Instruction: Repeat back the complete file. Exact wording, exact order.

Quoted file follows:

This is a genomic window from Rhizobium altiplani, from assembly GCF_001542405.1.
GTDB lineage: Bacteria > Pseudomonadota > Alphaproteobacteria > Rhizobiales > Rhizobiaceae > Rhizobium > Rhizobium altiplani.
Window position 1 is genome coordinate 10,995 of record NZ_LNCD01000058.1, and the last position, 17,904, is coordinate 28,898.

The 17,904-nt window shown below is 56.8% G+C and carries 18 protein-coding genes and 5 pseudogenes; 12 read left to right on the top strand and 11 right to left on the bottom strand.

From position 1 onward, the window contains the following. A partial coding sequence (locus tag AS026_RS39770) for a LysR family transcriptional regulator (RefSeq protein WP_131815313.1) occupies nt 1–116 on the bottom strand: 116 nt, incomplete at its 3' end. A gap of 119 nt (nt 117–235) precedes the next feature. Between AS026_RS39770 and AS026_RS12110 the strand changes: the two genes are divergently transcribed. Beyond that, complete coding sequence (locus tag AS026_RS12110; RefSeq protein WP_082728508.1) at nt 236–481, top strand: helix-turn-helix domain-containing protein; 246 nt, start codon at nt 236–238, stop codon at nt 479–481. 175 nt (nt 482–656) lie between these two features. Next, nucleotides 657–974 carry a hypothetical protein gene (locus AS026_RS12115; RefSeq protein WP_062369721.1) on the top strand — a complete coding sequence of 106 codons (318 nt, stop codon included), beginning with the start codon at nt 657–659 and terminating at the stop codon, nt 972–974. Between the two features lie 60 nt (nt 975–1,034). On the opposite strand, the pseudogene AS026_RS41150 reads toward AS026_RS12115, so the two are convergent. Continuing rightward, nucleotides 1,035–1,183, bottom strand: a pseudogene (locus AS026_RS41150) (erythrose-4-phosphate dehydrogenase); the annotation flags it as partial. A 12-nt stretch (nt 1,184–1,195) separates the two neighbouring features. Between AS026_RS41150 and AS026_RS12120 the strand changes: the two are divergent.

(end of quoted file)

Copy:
This is a genomic window from Rhizobium altiplani, from assembly GCF_001542405.1.
GTDB lineage: Bacteria > Pseudomonadota > Alphaproteobacteria > Rhizobiales > Rhizobiaceae > Rhizobium > Rhizobium altiplani.
Window position 1 is genome coordinate 10,995 of record NZ_LNCD01000058.1, and the last position, 17,904, is coordinate 28,898.

The 17,904-nt window shown below is 56.8% G+C and carries 18 protein-coding genes and 5 pseudogenes; 12 read left to right on the top strand and 11 right to left on the bottom strand.

From position 1 onward, the window contains the following. A partial coding sequence (locus tag AS026_RS39770) for a LysR family transcriptional regulator (RefSeq protein WP_131815313.1) occupies nt 1–116 on the bottom strand: 116 nt, incomplete at its 3' end. A gap of 119 nt (nt 117–235) precedes the next feature. Between AS026_RS39770 and AS026_RS12110 the strand changes: the two genes are divergently transcribed. Beyond that, complete coding sequence (locus tag AS026_RS12110; RefSeq protein WP_082728508.1) at nt 236–481, top strand: helix-turn-helix domain-containing protein; 246 nt, start codon at nt 236–238, stop codon at nt 479–481. 175 nt (nt 482–656) lie between these two features. Next, nucleotides 657–974 carry a hypothetical protein gene (locus AS026_RS12115; RefSeq protein WP_062369721.1) on the top strand — a complete coding sequence of 106 codons (318 nt, stop codon included), beginning with the start codon at nt 657–659 and terminating at the stop codon, nt 972–974. Between the two features lie 60 nt (nt 975–1,034). On the opposite strand, the pseudogene AS026_RS41150 reads toward AS026_RS12115, so the two are convergent. Continuing rightward, nucleotides 1,035–1,183, bottom strand: a pseudogene (locus AS026_RS41150) (erythrose-4-phosphate dehydrogenase); the annotation flags it as partial. A 12-nt stretch (nt 1,184–1,195) separates the two neighbouring features. Between AS026_RS41150 and AS026_RS12120 the strand changes: the two are divergent.